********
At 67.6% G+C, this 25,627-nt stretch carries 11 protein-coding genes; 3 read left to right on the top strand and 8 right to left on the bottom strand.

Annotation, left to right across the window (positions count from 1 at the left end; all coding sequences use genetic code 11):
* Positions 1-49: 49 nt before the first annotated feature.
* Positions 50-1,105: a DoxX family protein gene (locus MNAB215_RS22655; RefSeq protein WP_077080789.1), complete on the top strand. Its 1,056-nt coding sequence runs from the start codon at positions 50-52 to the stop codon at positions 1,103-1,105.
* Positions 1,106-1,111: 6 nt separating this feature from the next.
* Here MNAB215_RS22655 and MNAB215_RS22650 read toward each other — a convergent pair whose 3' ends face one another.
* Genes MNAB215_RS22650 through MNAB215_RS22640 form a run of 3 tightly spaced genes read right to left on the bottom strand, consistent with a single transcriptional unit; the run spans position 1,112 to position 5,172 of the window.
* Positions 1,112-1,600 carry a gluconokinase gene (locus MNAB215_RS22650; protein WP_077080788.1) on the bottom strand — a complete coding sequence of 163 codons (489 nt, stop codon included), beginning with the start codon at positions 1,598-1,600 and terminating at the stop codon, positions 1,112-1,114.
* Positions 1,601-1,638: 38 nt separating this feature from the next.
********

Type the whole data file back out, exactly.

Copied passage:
At 67.6% G+C, this 25,627-nt stretch carries 11 protein-coding genes; 3 read left to right on the top strand and 8 right to left on the bottom strand.

Annotation, left to right across the window (positions count from 1 at the left end; all coding sequences use genetic code 11):
* Positions 1-49: 49 nt before the first annotated feature.
* Positions 50-1,105: a DoxX family protein gene (locus MNAB215_RS22655; RefSeq protein WP_077080789.1), complete on the top strand. Its 1,056-nt coding sequence runs from the start codon at positions 50-52 to the stop codon at positions 1,103-1,105.
* Positions 1,106-1,111: 6 nt separating this feature from the next.
* Here MNAB215_RS22655 and MNAB215_RS22650 read toward each other — a convergent pair whose 3' ends face one another.
* Genes MNAB215_RS22650 through MNAB215_RS22640 form a run of 3 tightly spaced genes read right to left on the bottom strand, consistent with a single transcriptional unit; the run spans position 1,112 to position 5,172 of the window.
* Positions 1,112-1,600 carry a gluconokinase gene (locus MNAB215_RS22650; protein WP_077080788.1) on the bottom strand — a complete coding sequence of 163 codons (489 nt, stop codon included), beginning with the start codon at positions 1,598-1,600 and terminating at the stop codon, positions 1,112-1,114.
* Positions 1,601-1,638: 38 nt separating this feature from the next.